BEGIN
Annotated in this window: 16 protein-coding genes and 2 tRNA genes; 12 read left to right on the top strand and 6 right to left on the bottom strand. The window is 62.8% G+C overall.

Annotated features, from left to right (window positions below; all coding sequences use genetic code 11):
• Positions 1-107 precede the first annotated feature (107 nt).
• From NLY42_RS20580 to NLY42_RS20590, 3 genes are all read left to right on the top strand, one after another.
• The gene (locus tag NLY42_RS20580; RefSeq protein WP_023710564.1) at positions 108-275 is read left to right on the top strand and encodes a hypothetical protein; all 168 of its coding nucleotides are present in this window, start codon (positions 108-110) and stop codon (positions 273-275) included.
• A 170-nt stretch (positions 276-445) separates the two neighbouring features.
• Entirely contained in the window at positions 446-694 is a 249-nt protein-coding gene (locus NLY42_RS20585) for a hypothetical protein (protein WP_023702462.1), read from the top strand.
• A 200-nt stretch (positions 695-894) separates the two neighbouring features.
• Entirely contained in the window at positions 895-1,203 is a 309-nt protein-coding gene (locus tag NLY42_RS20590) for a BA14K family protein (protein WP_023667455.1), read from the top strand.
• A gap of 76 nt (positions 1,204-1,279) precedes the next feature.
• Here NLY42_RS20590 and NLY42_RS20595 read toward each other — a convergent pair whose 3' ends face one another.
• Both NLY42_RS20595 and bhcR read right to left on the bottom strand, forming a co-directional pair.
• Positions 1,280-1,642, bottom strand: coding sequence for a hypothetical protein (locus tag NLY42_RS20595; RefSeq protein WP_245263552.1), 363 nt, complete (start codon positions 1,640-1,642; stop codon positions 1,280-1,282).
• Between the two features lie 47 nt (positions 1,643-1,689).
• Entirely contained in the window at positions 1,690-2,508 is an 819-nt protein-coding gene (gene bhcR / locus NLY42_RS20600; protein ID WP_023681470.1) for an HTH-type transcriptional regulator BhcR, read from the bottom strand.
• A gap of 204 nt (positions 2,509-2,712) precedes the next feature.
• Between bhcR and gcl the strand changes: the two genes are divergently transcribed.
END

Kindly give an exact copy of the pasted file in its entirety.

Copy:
Annotated in this window: 16 protein-coding genes and 2 tRNA genes; 12 read left to right on the top strand and 6 right to left on the bottom strand. The window is 62.8% G+C overall.

Annotated features, from left to right (window positions below; all coding sequences use genetic code 11):
• Positions 1-107 precede the first annotated feature (107 nt).
• From NLY42_RS20580 to NLY42_RS20590, 3 genes are all read left to right on the top strand, one after another.
• The gene (locus tag NLY42_RS20580; RefSeq protein WP_023710564.1) at positions 108-275 is read left to right on the top strand and encodes a hypothetical protein; all 168 of its coding nucleotides are present in this window, start codon (positions 108-110) and stop codon (positions 273-275) included.
• A 170-nt stretch (positions 276-445) separates the two neighbouring features.
• Entirely contained in the window at positions 446-694 is a 249-nt protein-coding gene (locus NLY42_RS20585) for a hypothetical protein (protein WP_023702462.1), read from the top strand.
• A 200-nt stretch (positions 695-894) separates the two neighbouring features.
• Entirely contained in the window at positions 895-1,203 is a 309-nt protein-coding gene (locus tag NLY42_RS20590) for a BA14K family protein (protein WP_023667455.1), read from the top strand.
• A gap of 76 nt (positions 1,204-1,279) precedes the next feature.
• Here NLY42_RS20590 and NLY42_RS20595 read toward each other — a convergent pair whose 3' ends face one another.
• Both NLY42_RS20595 and bhcR read right to left on the bottom strand, forming a co-directional pair.
• Positions 1,280-1,642, bottom strand: coding sequence for a hypothetical protein (locus tag NLY42_RS20595; RefSeq protein WP_245263552.1), 363 nt, complete (start codon positions 1,640-1,642; stop codon positions 1,280-1,282).
• Between the two features lie 47 nt (positions 1,643-1,689).
• Entirely contained in the window at positions 1,690-2,508 is an 819-nt protein-coding gene (gene bhcR / locus NLY42_RS20600; protein ID WP_023681470.1) for an HTH-type transcriptional regulator BhcR, read from the bottom strand.
• A gap of 204 nt (positions 2,509-2,712) precedes the next feature.
• Between bhcR and gcl the strand changes: the two genes are divergently transcribed.